Amen

 

 

How does Baptism work?

Baptism is a lot more powerful than knowing the right stuff. Baptism is a lot more impactful than doing the right things, or reading the right liturgy. This is my father’s story, and my story.

My father, is a fully ordained Southern Baptist minister. Dad graduated from Southern Seminary is Louisville, Kentucky, back in the late 1960’s. Dad served three churches over seven or eight years and then left the ministry to go into social work in the criminal justice system. Dad started two non-profits, and he and my Mom ran a halfway house in Nashville, Tennessee. I learned to walk in Mom and Dad’s halfway house. When we left Nashville, Dad took a job working for the juvenile court in Huntsville, Alabama. I grew up in Huntsville, Alabama. I mention all of this to say that my father has not served as a pastor since before I was born. I have talked with my Dad a lot about that and the best we can figure is Dad misunderstood God’s calling on Dad’s life. Dad heard God say, “Help My people.” Dad thought that meant go be a minister. Clearly, God’s call to, “Help My people,” was geared more toward social work because that is where Dad bore good fruit.

However, in the Baptist church ordination is dependent upon two elders of the local church agreeing they see a call in a person’s life. In the Baptist church they believe this is an extension of Christ’s teaching, “where two or three are gathered in my name, there am I among them” (Matthew 18:20). And 1”8 Truly, I say to you, whatever you bind on earth shall be bound in heaven, and whatever you loose on earth shall be loosed[a] in heaven” (Matthew 18:18). And so today my father is still a fully ordained pastor in the Southern Baptist Convention. That is my father’s story. Here’s where Dad’s story intersects with mine.

When I was baby in the presence of my mother, and the woman would be my god-mother, my Dad baptized me one day over the kitchen sink. (pause) Yup. We are going to let that one sink in a minute. (pause) My Dad baptized me over the kitchen sink. Now, what was a good Southern Baptist Minister doing baptizing a BABY over the kitchen sink? I couldn’t tell you what Dad was thinking? I have talked with Dad about it a lot, and every time Dad’s explanation seems to change. My conclusion is it had very little to do with Dad. Dad was simply the ordained person in the place and time God decided to move.

Baptism is not about the minister. Baptism is not about a specific church building or a specific creek, or water hole. While those bear significance to us as we exist in real time and space those things are not nearly as important to our God who exists outside of time and space. God put a call on my life to serve God’s people and to deliver God’s messages. More specifically I was called at an early age to Word, Order, Sacrament and Service in the United Methodist Church. God’s Holy Spirit has always been with me. God’s Holy Spirit would sometimes scare me as a child because I didn’t understand it. I fought this pulling or pushing of the Holy Spirit for a long time. However, when I finally opened up and said, “Okay God. I will go where You want me to go. I will serve who You want me to serve. I will do what you want me to do, and I will try my best to do all of those things the way You want me to do them,” the flood gates of God’s grace rushed upon me. Yes. I was baptized as an infant, and yes I confirmed that faith as an adult.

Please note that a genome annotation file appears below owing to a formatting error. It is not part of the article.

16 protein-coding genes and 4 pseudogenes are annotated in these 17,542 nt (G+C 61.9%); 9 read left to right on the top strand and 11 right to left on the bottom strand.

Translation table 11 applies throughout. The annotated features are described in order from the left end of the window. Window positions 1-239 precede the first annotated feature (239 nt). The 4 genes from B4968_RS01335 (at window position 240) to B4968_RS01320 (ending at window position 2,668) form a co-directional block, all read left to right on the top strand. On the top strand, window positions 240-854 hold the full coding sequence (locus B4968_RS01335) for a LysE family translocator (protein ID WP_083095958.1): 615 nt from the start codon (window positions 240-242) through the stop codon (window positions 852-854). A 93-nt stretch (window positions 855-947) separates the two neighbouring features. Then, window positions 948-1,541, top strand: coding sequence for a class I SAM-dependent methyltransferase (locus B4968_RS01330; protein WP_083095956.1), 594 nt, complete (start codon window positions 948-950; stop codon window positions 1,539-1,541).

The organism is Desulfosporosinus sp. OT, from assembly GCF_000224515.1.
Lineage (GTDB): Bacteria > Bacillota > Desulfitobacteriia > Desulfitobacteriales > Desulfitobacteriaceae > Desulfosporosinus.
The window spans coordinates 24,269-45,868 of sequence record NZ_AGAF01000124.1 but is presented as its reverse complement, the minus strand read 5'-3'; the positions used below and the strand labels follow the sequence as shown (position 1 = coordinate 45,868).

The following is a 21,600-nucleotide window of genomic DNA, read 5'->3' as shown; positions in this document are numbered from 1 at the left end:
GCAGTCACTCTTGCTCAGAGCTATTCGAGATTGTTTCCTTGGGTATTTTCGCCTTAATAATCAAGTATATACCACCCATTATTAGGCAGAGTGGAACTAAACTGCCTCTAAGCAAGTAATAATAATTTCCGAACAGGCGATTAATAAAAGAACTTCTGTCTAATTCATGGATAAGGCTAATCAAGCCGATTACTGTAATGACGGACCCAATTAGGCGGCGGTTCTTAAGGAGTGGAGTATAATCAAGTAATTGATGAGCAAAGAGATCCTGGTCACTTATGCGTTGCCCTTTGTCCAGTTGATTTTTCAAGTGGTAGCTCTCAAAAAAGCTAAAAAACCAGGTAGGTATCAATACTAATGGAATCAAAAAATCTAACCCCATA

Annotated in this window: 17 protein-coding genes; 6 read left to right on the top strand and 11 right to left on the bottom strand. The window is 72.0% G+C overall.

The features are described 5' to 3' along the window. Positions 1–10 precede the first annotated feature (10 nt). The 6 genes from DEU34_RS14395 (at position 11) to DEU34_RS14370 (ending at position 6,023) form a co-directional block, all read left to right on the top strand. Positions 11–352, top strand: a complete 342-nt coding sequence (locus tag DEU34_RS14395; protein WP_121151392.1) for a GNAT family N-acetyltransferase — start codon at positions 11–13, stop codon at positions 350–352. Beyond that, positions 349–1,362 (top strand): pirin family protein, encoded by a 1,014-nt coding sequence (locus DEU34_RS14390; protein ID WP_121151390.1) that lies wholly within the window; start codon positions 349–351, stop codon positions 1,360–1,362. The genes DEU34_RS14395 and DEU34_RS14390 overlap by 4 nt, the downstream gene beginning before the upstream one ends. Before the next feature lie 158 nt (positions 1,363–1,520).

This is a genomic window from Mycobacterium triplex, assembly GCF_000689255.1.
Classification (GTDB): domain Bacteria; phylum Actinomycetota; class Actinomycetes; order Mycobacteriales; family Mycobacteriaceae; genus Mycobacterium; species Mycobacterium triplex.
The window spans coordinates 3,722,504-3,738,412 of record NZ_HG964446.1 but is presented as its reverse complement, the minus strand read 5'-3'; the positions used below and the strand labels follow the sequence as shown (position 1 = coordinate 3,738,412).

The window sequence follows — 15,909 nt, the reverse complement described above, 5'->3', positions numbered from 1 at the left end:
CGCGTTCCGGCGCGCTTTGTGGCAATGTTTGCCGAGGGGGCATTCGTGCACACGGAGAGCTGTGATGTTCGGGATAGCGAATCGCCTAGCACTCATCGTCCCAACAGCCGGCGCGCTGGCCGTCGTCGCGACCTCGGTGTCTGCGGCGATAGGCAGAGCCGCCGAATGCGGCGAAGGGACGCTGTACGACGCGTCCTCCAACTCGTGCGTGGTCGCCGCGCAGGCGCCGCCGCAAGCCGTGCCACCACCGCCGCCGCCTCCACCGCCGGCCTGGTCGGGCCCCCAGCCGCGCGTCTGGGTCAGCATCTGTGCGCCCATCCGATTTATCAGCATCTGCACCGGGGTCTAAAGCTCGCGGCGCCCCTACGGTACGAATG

This is what I have learned. God calls who God wants, when God wants, to serve where God wants. Just as God is all knowing, all powerful, and ever present, God knows where God needs us to be and to serve. God is not dependent upon specific people, but God does call and set apart specific people. Then those people have a choice. Will we say yes? Will we accept God’s grace? Will we accept saving faith in Jesus Christ – this gift God freely gives? (pause) If we will, our answer is we will. Then, through the power of God’s grace we are offered guidance and power to be changed and to offer the Good news of God’s grace to others. This is not a one time choice. The choice to put God first and serve is an opportunity we are gifted everyday. We may only experience the waters of Baptism once, but the opportunity to choose to put God first, that we might live in righteousness is an everyday choice. Whenever I pause to consider this I wonder, how am I choosing to put God first today?

In the name of Jesus Christ,
Amen